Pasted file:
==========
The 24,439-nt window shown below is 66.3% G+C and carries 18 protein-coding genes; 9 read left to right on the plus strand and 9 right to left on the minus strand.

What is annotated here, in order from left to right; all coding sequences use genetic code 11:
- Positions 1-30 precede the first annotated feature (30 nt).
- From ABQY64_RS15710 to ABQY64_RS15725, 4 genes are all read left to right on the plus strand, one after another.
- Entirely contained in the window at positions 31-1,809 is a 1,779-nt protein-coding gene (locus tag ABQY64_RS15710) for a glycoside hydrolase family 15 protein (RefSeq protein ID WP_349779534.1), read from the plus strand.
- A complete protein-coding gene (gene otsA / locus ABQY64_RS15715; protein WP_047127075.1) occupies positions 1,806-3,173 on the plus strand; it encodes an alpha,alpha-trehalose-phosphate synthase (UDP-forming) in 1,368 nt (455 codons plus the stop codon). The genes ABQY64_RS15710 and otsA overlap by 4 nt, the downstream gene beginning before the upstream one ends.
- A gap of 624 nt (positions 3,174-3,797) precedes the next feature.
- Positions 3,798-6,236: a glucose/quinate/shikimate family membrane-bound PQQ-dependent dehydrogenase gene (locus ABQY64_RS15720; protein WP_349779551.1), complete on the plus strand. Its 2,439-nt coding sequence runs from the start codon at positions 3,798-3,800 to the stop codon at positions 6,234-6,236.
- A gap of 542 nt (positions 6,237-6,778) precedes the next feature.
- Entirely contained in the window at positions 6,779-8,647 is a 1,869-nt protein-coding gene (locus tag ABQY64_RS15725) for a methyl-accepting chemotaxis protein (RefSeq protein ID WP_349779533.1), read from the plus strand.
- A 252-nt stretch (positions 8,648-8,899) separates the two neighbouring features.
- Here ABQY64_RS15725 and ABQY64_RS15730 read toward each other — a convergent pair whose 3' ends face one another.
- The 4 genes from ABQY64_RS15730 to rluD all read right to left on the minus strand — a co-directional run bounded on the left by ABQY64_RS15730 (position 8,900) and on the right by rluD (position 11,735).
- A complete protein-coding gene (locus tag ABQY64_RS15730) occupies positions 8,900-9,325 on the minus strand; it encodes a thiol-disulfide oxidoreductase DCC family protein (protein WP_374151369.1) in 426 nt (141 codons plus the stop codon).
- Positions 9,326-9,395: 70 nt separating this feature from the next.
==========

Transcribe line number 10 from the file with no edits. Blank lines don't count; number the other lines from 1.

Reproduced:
- Entirely contained in the window at positions 6,779-8,647 is a 1,869-nt protein-coding gene (locus tag ABQY64_RS15725) for a methyl-accepting chemotaxis protein (RefSeq protein ID WP_349779533.1), read from the plus strand.